Friday, July 30, 2010

365 Days, Day 53

Words mean more than what is set down on paper. It takes the human voice to infuse them with shades of deeper meaning (Maya Angelou)

One great use of words is to hide our thoughts (Voltaire)

Language, words is apparently what sets us apart from other animals.

It is quite amazing how quickly babies learn to use words, babbling about with sounds, and their parents reinforcing their sounds when they hear a ‘word’. Sometimes the meaning of the child’s words is obscure for a while and has to be worked out in context.

Before Ariel could even talk she was very vocal about what she wanted to wear. I had to go through all her little dresses in the morning, and she go “uh-uhh!” until I got to the one she wanted to wear. Then she said one day that she wanted “yo yosh”. I said I didn’t have any yo-yos. “yes yo yosh!!” she retorted angrily. She went to the cupboard and pulled out a pair of socks: “yes yo yosh!” She wore these with her “woosh”.

Kyle and Roarke watched vidjoes, ate bilomey and cheekin, and wore bejamas. They each went to hostible a few times to see the fizzy-lady when their chests closed up. They loved their amials, Nina and Stannie. I was climbing up the stairs form the garage into the house one day with little Kyle and Roarke in tow. Nina was waiting to greet us at the top of the stairs. One of the twins said, “Mommy, when Nina dies will we eat her cheekin?”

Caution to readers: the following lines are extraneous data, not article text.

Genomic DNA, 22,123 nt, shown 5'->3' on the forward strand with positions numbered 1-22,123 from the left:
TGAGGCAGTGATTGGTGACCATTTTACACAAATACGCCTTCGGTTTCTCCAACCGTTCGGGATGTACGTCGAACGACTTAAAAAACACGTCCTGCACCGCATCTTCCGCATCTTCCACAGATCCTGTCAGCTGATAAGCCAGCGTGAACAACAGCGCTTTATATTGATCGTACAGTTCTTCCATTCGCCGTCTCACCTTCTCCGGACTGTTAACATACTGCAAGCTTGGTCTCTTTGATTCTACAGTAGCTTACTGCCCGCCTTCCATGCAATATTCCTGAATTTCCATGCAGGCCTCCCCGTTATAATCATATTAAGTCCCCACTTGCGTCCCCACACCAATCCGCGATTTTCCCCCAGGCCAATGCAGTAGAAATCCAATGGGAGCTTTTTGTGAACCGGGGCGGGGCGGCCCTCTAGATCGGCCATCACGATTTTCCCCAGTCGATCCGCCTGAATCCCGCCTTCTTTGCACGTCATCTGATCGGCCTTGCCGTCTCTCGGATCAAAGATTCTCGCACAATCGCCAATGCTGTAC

It’s not what you; it’s how you say it that’s important. And how you interpret what your mom has told you do or not to do. It was bath-time fro Kyle and Roarke. We were running the water when the phone rang. I said to the twins: “I don’t want you to get into the bath until I come back. Don’t put even a finger into the water.” They nodded. While I was on the phone it was quiet, I could hear the boys moving about, so I knew they were not getting into hot water… When I had finished the phone call and went back to bath-time, I was met with a bath full of books, plastic chair, duvet, pillow, toys, shoes. My instructions had been followed: they had not climbed into the water nor put even a finger into it.

Sometimes I wish I could push “rewind” after uttering words, that I hear coming from my mouth. My way-with-words, as Ariél calls them, has made me embarrass myself often. Sandra used to swim every morning with her son, when the children and I had swimming lessons before school. I asked her one day how old her son was, thinking he looked about my boys’ age, and she being roughly my age. There was a pause. Then she looked up and answered that he was not her son, he was her boyfriend. Way-with-words: rewind!